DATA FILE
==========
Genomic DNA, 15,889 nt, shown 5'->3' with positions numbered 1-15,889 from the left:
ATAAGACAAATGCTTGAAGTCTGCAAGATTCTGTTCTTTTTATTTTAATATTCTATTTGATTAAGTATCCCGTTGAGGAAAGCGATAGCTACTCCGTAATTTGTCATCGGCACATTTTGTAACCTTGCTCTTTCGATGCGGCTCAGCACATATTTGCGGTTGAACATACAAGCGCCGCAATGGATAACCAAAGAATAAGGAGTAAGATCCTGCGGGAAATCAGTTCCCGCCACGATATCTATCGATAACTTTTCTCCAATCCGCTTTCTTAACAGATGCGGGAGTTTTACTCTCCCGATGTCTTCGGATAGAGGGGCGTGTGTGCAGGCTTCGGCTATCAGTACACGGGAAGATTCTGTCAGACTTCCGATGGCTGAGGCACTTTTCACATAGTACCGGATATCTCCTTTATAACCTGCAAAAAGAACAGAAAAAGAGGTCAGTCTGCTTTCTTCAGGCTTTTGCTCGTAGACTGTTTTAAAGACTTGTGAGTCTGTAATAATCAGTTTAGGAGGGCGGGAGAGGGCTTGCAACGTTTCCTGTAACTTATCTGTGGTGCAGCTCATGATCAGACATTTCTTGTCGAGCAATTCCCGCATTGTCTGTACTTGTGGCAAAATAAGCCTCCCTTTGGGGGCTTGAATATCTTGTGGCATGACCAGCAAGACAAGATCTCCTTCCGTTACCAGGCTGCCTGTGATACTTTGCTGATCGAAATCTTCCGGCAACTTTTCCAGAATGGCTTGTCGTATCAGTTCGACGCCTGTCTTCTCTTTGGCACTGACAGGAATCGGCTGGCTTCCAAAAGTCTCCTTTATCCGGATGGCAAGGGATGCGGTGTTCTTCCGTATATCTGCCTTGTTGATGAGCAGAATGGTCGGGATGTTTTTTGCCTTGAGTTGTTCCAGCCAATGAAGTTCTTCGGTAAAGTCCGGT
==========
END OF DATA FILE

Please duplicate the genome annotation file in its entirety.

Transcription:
Genomic DNA, 15,889 nt, shown 5'->3' with positions numbered 1-15,889 from the left:
ATAAGACAAATGCTTGAAGTCTGCAAGATTCTGTTCTTTTTATTTTAATATTCTATTTGATTAAGTATCCCGTTGAGGAAAGCGATAGCTACTCCGTAATTTGTCATCGGCACATTTTGTAACCTTGCTCTTTCGATGCGGCTCAGCACATATTTGCGGTTGAACATACAAGCGCCGCAATGGATAACCAAAGAATAAGGAGTAAGATCCTGCGGGAAATCAGTTCCCGCCACGATATCTATCGATAACTTTTCTCCAATCCGCTTTCTTAACAGATGCGGGAGTTTTACTCTCCCGATGTCTTCGGATAGAGGGGCGTGTGTGCAGGCTTCGGCTATCAGTACACGGGAAGATTCTGTCAGACTTCCGATGGCTGAGGCACTTTTCACATAGTACCGGATATCTCCTTTATAACCTGCAAAAAGAACAGAAAAAGAGGTCAGTCTGCTTTCTTCAGGCTTTTGCTCGTAGACTGTTTTAAAGACTTGTGAGTCTGTAATAATCAGTTTAGGAGGGCGGGAGAGGGCTTGCAACGTTTCCTGTAACTTATCTGTGGTGCAGCTCATGATCAGACATTTCTTGTCGAGCAATTCCCGCATTGTCTGTACTTGTGGCAAAATAAGCCTCCCTTTGGGGGCTTGAATATCTTGTGGCATGACCAGCAAGACAAGATCTCCTTCCGTTACCAGGCTGCCTGTGATACTTTGCTGATCGAAATCTTCCGGCAACTTTTCCAGAATGGCTTGTCGTATCAGTTCGACGCCTGTCTTCTCTTTGGCACTGACAGGAATCGGCTGGCTTCCAAAAGTCTCCTTTATCCGGATGGCAAGGGATGCGGTGTTCTTCCGTATATCTGCCTTGTTGATGAGCAGAATGGTCGGGATGTTTTTTGCCTTGAGTTGTTCCAGCCAATGAAGTTCTTCGGTAAAGTCCGGT